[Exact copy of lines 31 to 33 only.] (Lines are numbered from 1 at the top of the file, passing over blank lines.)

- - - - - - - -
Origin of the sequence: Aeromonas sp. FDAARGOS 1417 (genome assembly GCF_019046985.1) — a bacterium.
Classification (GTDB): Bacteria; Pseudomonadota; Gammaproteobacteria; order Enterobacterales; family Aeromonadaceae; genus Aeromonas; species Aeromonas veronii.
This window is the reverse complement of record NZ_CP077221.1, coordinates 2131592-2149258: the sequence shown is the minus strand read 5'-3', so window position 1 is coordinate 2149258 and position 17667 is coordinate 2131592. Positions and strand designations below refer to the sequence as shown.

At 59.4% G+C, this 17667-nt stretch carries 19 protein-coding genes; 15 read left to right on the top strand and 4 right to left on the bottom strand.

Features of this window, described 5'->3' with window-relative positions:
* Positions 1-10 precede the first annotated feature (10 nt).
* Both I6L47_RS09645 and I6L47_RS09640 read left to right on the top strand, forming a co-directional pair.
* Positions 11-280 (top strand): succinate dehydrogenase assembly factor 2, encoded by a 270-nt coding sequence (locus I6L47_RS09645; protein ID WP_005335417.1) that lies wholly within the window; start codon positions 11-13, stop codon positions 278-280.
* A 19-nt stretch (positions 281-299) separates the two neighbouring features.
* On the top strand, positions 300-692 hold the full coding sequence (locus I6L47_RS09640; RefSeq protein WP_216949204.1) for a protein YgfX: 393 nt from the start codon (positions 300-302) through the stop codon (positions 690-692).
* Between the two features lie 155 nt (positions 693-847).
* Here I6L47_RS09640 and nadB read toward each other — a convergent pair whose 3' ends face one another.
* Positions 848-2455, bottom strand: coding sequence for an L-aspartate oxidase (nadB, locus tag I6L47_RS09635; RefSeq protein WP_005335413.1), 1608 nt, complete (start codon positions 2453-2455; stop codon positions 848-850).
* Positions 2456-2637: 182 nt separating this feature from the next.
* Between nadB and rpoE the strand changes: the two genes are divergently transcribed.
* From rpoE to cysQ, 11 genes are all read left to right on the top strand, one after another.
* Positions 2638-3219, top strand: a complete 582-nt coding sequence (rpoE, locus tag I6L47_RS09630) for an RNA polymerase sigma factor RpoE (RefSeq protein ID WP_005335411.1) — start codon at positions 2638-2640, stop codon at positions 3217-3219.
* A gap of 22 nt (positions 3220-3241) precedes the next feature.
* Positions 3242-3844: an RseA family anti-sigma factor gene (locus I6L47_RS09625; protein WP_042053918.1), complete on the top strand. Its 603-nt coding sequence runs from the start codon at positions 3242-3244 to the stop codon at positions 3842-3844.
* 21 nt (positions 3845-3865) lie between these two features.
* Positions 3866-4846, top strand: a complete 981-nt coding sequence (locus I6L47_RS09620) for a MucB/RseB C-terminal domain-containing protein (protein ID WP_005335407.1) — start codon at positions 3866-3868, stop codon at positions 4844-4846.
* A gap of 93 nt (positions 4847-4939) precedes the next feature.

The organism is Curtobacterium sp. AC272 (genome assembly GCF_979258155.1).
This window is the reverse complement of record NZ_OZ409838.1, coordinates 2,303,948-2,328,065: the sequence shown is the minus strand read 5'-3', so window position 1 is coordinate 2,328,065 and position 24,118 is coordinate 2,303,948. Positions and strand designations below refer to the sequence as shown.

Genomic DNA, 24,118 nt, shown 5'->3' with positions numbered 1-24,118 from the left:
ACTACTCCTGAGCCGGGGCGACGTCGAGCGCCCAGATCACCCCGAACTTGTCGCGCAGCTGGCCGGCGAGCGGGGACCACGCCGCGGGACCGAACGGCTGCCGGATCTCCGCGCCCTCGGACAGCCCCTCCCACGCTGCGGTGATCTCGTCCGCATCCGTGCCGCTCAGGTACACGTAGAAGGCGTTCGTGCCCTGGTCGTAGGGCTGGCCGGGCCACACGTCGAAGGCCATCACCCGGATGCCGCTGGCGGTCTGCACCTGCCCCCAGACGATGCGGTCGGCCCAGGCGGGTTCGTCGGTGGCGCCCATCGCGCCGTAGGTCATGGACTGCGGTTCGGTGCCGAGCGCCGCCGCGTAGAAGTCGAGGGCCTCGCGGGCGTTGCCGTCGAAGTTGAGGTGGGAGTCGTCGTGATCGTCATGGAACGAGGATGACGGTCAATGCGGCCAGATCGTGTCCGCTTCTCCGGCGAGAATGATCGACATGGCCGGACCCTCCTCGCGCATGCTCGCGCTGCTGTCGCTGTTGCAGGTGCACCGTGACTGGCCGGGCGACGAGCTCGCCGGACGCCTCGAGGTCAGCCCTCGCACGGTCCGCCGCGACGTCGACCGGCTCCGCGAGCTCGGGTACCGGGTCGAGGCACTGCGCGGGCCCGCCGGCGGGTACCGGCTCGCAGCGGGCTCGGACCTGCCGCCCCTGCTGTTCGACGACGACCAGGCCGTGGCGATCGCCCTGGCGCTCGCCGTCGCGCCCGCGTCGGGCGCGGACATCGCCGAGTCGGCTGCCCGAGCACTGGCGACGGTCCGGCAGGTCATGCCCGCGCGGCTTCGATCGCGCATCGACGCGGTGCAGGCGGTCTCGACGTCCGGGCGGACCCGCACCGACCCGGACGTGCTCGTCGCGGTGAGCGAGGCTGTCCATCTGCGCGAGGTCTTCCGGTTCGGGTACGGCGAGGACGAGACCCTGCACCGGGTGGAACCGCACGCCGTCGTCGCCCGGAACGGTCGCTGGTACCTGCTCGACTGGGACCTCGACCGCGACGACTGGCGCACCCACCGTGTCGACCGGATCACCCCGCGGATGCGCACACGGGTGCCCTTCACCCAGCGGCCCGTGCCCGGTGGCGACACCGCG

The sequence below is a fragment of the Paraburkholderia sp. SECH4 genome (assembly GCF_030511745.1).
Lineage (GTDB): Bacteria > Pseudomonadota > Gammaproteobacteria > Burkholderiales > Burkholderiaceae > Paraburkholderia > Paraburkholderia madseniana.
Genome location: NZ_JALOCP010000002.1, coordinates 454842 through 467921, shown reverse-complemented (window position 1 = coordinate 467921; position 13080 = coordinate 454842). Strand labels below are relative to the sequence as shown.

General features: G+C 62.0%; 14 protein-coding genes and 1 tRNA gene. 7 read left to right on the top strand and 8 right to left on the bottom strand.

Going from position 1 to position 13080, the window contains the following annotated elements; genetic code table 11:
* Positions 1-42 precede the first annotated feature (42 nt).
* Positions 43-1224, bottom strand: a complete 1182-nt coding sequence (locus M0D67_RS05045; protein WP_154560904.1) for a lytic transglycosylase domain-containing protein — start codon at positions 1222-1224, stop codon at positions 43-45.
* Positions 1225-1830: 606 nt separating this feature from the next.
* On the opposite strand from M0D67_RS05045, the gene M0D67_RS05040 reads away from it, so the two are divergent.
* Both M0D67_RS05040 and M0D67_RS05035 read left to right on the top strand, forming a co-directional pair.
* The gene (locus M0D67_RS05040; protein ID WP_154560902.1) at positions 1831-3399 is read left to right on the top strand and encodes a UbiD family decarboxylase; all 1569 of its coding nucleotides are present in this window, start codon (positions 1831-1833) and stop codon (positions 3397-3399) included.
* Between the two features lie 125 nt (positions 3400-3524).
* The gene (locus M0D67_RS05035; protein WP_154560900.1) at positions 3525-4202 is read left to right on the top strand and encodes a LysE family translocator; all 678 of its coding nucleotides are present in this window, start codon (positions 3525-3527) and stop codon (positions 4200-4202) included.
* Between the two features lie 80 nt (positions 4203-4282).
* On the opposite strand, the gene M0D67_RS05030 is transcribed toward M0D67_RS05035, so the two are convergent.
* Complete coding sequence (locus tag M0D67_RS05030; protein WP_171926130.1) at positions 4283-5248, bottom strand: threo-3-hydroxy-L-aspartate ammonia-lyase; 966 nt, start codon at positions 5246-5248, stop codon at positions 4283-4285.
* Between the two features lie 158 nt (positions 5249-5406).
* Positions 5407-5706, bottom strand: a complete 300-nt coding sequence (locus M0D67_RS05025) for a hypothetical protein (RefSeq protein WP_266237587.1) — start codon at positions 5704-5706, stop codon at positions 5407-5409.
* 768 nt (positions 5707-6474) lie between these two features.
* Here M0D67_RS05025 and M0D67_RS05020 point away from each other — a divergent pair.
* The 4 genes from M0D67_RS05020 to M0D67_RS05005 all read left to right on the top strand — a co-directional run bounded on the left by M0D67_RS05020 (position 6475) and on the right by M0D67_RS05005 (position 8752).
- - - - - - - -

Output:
Going from position 1 to position 13080, the window contains the following annotated elements; genetic code table 11:
* Positions 1-42 precede the first annotated feature (42 nt).
* Positions 43-1224, bottom strand: a complete 1182-nt coding sequence (locus M0D67_RS05045; protein WP_154560904.1) for a lytic transglycosylase domain-containing protein — start codon at positions 1222-1224, stop codon at positions 43-45.